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Distal radioulnar joint stabilization with open foveal reinsertion versus tendon graft reconstruction: an experimental study using radiostereometry

Abstract

Purpose

Symptomatic instability of the distal radioulnar joint (DRUJ) caused by lesion of the Triangular Fibrocartilage Complex (TFCC) can be treated with a number of surgical techniques. Clinical examination of DRUJ translation is subjective and limited by inter-observer variability.

The aim of this study was to compare the stabilizing effect on DRUJ translation with two different surgical methods using the Piano-key test and a new precise low-dose, non-invasive radiostereometric imaging method (AutoRSA).

Methods

In a randomized experimental study we evaluated the DRUJ translation in ten human cadaver arms (8 males, mean age 78 years) after cutting the proximal and distal TFCC insertions, and after open surgical TFCC reinsertion (n = 5) or TFCC reconstruction using a palmaris longus tendon graft ad modum Adams (n = 5).

The cadaver arms were mounted in a custom-made fixture for a standardized Piano-key test. Radiostereometric images were recorded and AutoRSA software was used for image analyses. Standardised anatomical axes and coordinate systems of the forearm computer tomography bone models were applied to estimate DRUJ translation after TFCC lesions and after surgical repair.

Results

The DRUJ translation after cutting the proximal and distal TFCC insertions was 2.48 mm (95% CI 1.61; 3.36). Foveal TFCC reinsertion reduced DRUJ translation by 1.78 mm (95% CI 0.82; 2.74, p = 0.007), while TFCC reconstruction reduced DRUJ translation by 1.01 mm (95% CI -1.58; 3.60, p = 0.17).

Conclusion

In conclusion, foveal TFCC reinsertion significantly decreased DRUJ translation while the stabilizing effect of Adams TFCC reconstruction was heterogeneous. This supports the clinical recommendation of TFCC reinsertion in patients suffering from symptomatic DRUJ instability due to acute fovea TFCC lesions.

Background

Symptomatic instability of the distal radioulnar joint (DRUJ) can result from lesion of the DRUJ stabilizing Triangular Fibrocartilage Complex (TFCC). Nakamura et al. described that the ulnar-sided TFCC insertion consist of both a distal component (dc) at the ulnar styloid and a proximal component (pc) at the ulnar fovea [22]. The pc-TFCC lesion is associated with a higher degree of DRUJ instability than the dc-TFCC lesion [32].

A treatmenet algorithm for ulnar-sided TFCC injuries has been proposed, in which treatment depend on both the completeness of the lesion (dc-TFCC or/and pc-TFCC) as well as the condition of the TCFF (repairable or non-repairable) [8]. Complete repairable combined dc- and pc-TFCC (class 2) can be surgically treated by open or arthroscopic foveal TFCC reinsertion. Contrary, delayed diagnosis of complete TFCC tears may result in a chronic (> 6 months) [7] non-repairable TFCC tear (class 4) with degenerative retracted edges and poor healing potential [6, 7, 23]. These injuries require surgical TFCC reconstruction with a tendon graft [2, 7]. It is unknown if these surgical methods perform equivalently in terms of regaining primary DRUJ stability.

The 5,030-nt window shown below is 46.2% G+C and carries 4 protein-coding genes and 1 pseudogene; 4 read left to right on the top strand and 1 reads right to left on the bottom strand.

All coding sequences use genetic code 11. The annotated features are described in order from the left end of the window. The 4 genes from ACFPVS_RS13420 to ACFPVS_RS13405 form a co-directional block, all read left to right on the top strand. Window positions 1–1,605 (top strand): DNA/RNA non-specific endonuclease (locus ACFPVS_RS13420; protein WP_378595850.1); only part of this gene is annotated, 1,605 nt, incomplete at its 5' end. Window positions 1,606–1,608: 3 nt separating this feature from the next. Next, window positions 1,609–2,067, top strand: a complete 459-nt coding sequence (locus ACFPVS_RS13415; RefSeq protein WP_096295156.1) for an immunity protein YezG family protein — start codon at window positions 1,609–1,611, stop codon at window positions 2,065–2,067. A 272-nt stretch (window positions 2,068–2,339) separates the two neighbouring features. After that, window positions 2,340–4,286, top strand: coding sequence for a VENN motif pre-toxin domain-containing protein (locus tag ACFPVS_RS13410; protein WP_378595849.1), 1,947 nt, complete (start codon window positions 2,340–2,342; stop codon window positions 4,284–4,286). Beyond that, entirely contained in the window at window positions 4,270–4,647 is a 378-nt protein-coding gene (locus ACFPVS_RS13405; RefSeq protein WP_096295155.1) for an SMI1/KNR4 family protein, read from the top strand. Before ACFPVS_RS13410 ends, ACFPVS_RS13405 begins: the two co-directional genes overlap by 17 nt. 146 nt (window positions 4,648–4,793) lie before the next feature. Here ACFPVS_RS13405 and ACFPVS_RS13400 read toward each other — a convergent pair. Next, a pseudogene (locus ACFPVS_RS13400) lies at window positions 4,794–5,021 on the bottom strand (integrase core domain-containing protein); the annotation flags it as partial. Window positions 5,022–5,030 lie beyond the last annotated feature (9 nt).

Investigations of the stabilizing effect of different surgical methods should preferably be performed in cadaver studies prior to clinical introduction. A non-invasive method for automated radiostereometric analysis (AutoRSA) was recently shown to provide precise quantification of DRUJ translation during the Piano-key test in cadavers [30].

The aim of this experimental study in human cadaver arms was to compare the effect of; open surgery with foveal reinsertion of the TFCC, or ligament reconstruction of the TFCC with palmaris longus graft ad modum Adams on the primary stability of the DRUJ.

Methods

Study design and specimens

We conducted a parallel group randomized controlled trial on human donorarms. The primary outcome in this experimental cadaver study was translation in the DRUJ during the Piano-key test. Ten freshly frozen human donorarms including hand, forearm, elbow and part of the humerus were used (Department of Biomedicine, Aarhus University). They were thawed for 48 h at 5 °C before use in the study.

The specimens (eight men, mean age 78 years (range 63–90)) were evaluated at baseline and met the inclusion criteria: no signs of previous fracture or malunion as evaluated by fluoroscopy of the wrist, forearm and elbow. The Central Denmark Region Committees on Health Research Ethics approved the study (Casenr. 1–10-72–6-16 issued on February 24th, 2016).

Experimental setup

A radiolucent motorized fixture was used [30]. It allowed for a 7 kg load to be applied on the ulnar head by use of a fixture lever to imitate the clinical Piano-key test examination in a standardized setting [11]. An quivalent force was described not to give “obvious disruption of the soft tissues” in an experimental study [29]. In the test set-up the humerus was fixed in a 90 degrees vertical position, the forearm was pronated, and the hand was fixed to a horizontal plate, in zero degrees wrist extension and wrist deviation [30].

Test protocol

Ligament lesion of the TFCC was performed using fluoroscopic visualization. The dorsal DRUJ capsule was opened transversely proximal to the TFCC, the dc-TFCC was released from the insertion on the ulnar styloid and the pc-TFCC was cut from the insertion in the ulnar fovea. Additional soft tissue and the remaining TFCC stabilizers of the DRUJ, including the interosseous membrane, were preserved.